Goodyear helping to commercialise Lunar mobility

Goodyear helping to commercialise Lunar mobility

When Apollo 11 touched down on the surface of the Moon on 20 July 1969, it was also a giant leap for The Goodyear Tire & Rubber Company. Goodyear provided a number of essential components for this history-making mission and later supplied non-pneumatic tyres for the Apollo Lunar Roving Vehicle. The tyre maker is once again looking spacewards and is developing tyres for a lunar vehicle that in future may bring private enterprise to the Earth’s rocky satellite.

NASA aims to send humans back to the Moon under the Artemis programme in 2025, and last year called for industry approaches to develop a lunar terrain vehicle that will enable astronauts to explore a greater area of the Lunar surface than ever before. Michelin reported earlier in 2022 that it was working with Northrop Grumman to make a tyre capable of resisting the extreme conditions at the lunar pole, and now Goodyear has announced it is collaborating with Lockheed Martin and contributing decades of tyre development expertise to a programme that aims to establish the first extended-use commercial vehicle operations on the Moon.

The Apollo lunar rovers of the 1970s were purposely built for just a few days of use on excursions within five miles of their landing sites. Future missions will need to traverse rugged terrain over much longer distances while operating in greater temperature extremes. Goodyear will thus need to develop new tyres capable of lasting years and surviving -140ºC during the Lunar night and around 120ºC in the day.

Astronaut-driven & autonomous vehicles

“NASA’s Artemis programme to live and work on the Moon has a clear need for lunar surface transportation that we intend to meet with vehicles driven by astronauts or operated autonomously without crew,” says Kirk Shireman, vice president of Lunar Exploration Campaigns at Lockheed Martin. “We’re developing this new generation of lunar mobility vehicle to be available to NASA and for commercial companies and even other space agencies to support science and human exploration. This approach exemplifies NASA’s desire for industry to take the lead with commercial efforts that enable the agency to be one of many customers.”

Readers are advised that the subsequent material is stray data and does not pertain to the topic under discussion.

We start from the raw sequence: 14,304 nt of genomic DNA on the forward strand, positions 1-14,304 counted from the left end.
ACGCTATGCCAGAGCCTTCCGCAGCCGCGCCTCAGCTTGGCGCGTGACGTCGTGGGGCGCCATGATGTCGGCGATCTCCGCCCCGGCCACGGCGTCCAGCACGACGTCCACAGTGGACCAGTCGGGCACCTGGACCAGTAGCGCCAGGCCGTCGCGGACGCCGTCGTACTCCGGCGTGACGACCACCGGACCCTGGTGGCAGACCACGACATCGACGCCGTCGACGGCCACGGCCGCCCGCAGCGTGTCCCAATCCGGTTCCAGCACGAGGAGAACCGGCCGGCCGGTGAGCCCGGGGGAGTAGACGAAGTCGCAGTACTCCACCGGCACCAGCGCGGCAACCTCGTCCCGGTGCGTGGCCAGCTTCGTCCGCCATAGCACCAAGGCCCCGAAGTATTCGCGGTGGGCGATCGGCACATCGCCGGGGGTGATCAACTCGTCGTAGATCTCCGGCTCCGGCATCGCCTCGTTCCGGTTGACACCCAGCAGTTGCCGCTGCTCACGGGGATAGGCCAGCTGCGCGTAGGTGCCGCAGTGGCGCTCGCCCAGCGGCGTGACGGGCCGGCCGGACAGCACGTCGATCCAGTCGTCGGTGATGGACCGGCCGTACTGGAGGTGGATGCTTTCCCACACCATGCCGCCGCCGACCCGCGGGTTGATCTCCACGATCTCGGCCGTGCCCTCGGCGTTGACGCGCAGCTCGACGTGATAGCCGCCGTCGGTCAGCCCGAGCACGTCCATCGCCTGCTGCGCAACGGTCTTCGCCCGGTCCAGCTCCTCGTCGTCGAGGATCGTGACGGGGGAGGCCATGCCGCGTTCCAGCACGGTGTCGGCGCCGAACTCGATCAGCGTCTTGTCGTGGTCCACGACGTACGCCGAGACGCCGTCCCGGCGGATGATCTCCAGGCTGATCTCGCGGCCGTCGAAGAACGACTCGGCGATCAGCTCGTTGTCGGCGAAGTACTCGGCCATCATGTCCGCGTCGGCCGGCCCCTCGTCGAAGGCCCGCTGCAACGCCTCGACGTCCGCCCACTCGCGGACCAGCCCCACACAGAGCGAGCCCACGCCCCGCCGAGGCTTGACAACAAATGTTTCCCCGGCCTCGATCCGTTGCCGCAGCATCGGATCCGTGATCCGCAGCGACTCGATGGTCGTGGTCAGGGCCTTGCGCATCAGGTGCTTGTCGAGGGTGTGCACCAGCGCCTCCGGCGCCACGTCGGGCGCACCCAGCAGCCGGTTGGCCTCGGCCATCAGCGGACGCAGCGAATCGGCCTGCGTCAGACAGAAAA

The starting point for Goodyear’s lunar tyre development is its earthbound airless tyre technology already found on micro-mobility, autonomous shuttles and passenger vehicles. The partners are applying existing expertise to the project including testing concepts in lunar soil test beds. For Goodyear, the programme is a two-way street that will also aid its future development of non-pneumatic tyres for more everyday applications.

“Everything we learn from making tyres for the Moon’s extremely difficult operating environment will help us make better airless tyres on Earth,” comments Chris Helsel, senior vice president, Global Operations and Chief Technology Officer at Goodyear. “This will contribute to our end goal of enabling mobility no matter where it takes place. Just as important, it is an honour to write history with this prestigious company who knows how to make giant leaps in exploration and mobility.”


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